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Current Topic: Literature

Against the Day - Thomas Pynchon - Books - Review - New York Times
Topic: Literature 5:31 pm EST, Nov 25, 2006

IN “Against the Day,” his sixth, his funniest and arguably his most accessible novel, Thomas Pynchon doles out plenty of vertigo, just as he has for more than 40 years. But this time his fevered reveries and brilliant streams of words, his fantastical plots and encrypted references, are bound together by a clear message that others can unscramble without mental meltdown. Its import emerges only gradually, camouflaged by the sprawling absurdist jumble of themes that can only be described as Pynchonesque, over the only time frame Pynchon recognizes as real: the hours (that stretch into days) it takes to relay one of his sweeping narratives, hours that do “not so much elapse as grow less relevant.”

My copy came in the mail yesterday.

Against the Day - Thomas Pynchon - Books - Review - New York Times Gravity's Rainbow Illustrated: One Picture for Every Page: Books: Zak Smith,Steve Erickson
Topic: Literature 2:03 pm EST, Nov 12, 2006

Thomas Pynchon’s Gravity’s Rainbow (1973), set in an alternative-universe version of World War II, has been called a modern Finnegan’s Wake for its challenging language, wild anachronisms, hallucinatory happenings, and fever-dream imagery. With Gravity's Rainbow Illustrated, artist Zak Smith at once eases and expands readers’ experience of the book. A leading exponent of punk-based, DIY art, Smith here presents his most ambitious project to date — an art book exactly as long as the work it’s interpreting: 760 drawings, paintings, photos, and less definable images in 760 pages. Extraordinary tableaux of the detritus of war — a burned-out Königstiger tank, a melted machine gun — coexist alongside such phantasmagoric Pynchon inventions as the “stumbling bird” and “Girgori the octopus.” Smith has stated his aim to be “as literal as possible” in interpreting Gravity’s Rainbow, but his images are as imaginative and powerfully unique as the prose they honor.

Pre-ordered. Gravity's Rainbow Illustrated: One Picture for Every Page: Books: Zak Smith,Steve Erickson Untitled Thomas Pynchon: Books: Thomas Pynchon
Topic: Literature 7:10 pm EDT, Jul 21, 2006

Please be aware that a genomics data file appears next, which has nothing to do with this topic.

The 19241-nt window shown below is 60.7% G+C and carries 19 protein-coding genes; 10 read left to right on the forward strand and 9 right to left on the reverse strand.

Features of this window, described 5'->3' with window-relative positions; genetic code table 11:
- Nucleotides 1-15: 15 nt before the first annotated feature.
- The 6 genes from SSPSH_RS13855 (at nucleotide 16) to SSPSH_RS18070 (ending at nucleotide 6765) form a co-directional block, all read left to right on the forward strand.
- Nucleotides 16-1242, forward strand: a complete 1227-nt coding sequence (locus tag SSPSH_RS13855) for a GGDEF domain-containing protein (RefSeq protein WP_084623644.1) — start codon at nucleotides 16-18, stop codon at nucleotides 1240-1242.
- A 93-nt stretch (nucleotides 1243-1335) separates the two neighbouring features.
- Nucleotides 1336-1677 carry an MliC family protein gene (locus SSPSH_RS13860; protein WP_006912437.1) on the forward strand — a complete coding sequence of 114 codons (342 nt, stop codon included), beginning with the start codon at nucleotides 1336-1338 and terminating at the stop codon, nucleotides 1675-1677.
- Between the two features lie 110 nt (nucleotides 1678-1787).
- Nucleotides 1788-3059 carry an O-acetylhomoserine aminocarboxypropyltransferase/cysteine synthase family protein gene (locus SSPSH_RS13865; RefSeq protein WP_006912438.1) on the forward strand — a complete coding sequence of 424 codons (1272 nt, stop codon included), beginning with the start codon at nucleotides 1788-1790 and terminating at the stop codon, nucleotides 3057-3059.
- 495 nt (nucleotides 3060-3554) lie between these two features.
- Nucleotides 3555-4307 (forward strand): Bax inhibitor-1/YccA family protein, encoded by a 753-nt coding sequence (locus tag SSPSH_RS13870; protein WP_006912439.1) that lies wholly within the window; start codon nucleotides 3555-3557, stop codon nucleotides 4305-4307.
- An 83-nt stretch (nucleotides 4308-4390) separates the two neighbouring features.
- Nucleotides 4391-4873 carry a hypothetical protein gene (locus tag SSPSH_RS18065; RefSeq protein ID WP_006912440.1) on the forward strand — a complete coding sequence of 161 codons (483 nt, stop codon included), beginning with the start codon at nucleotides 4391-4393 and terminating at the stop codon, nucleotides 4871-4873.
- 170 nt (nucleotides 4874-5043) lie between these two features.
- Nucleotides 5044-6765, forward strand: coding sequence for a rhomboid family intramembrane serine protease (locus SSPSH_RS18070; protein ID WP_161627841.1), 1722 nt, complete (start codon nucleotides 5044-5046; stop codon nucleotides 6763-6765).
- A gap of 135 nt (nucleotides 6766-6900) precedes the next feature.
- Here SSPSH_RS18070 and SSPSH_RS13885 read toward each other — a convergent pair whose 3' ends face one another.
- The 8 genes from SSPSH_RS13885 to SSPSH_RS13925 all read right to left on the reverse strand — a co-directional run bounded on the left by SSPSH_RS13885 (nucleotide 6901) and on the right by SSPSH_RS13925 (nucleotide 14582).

Spanning the period between the Chicago World's Fair of 1893 and the years just after World War I, this novel moves from the labor troubles in Colorado to turn-of-the-century New York, to London and Gottingen, Venice and Vienna, the Balkans, Central Asia, Siberia at the time of the mysterious Tunguska Event, Mexico during the Revolution, postwar Paris, silent-era Hollywood, and one or two places not strictly speaking on the map at all.

With a worldwide disaster looming just a few years ahead, it is a time of unrestrained corporate greed, false religiosity, moronic fecklessness, and evil intent in high places. No reference to the present day is intended or should be inferred.

The sizable cast of characters includes anarchists, balloonists, gamblers, corporate tycoons, drug enthusiasts, innocents and decadents, mathematicians, mad scientists, shamans, psychics, and stage magicians, spies, detectives, adventuresses, and hired guns. There are cameo appearances by Nikola Tesla, Bela Lugosi, and Groucho Marx.

As an era of certainty comes crashing down around their ears and an unpredictable future commences, these folks are mostly just trying to pursue their lives. Sometimes they manage to catch up; sometimes it's their lives that pursue them.

Meanwhile, the author is up to his usual business. Characters stop what they're doing to sing what are for the most part stupid songs. Strange sexual practices take place. Obscure languages are spoken, not always idiomatically. Contrary-to-the-fact occurrences occur. If it is not the world, it is what the world might be with a minor adjustment or two. According to some, this is one of the main purposes of fiction.

Let the reader decide, let the reader beware. Good luck.

--Thomas Pynchon

So I guess that means have unti Dec. 5 to finish Ulysses. Untitled Thomas Pynchon: Books: Thomas Pynchon

Pynchon from A to V
Topic: Literature 4:46 pm EST, Nov  5, 2005

In 1973, Thomas Pynchon's Gravity's Rainbow landed on my brain and exploded there like, well, a V-2 rocket.

Long piece that gives some more historical details about the writing and publication of Gravity's Rainbow that I hadn't heard before.

Pynchon from A to V

Search 'locates' Homer's Ithaca
Topic: Literature 5:39 pm EDT, Sep 29, 2005

An amateur British archaeologist says he has located Ithaca, the homeland of Homer's legendary hero Odysseus.

Funny this should come out while I'm in the middle of reading the Odyssey.

Search 'locates' Homer's Ithaca

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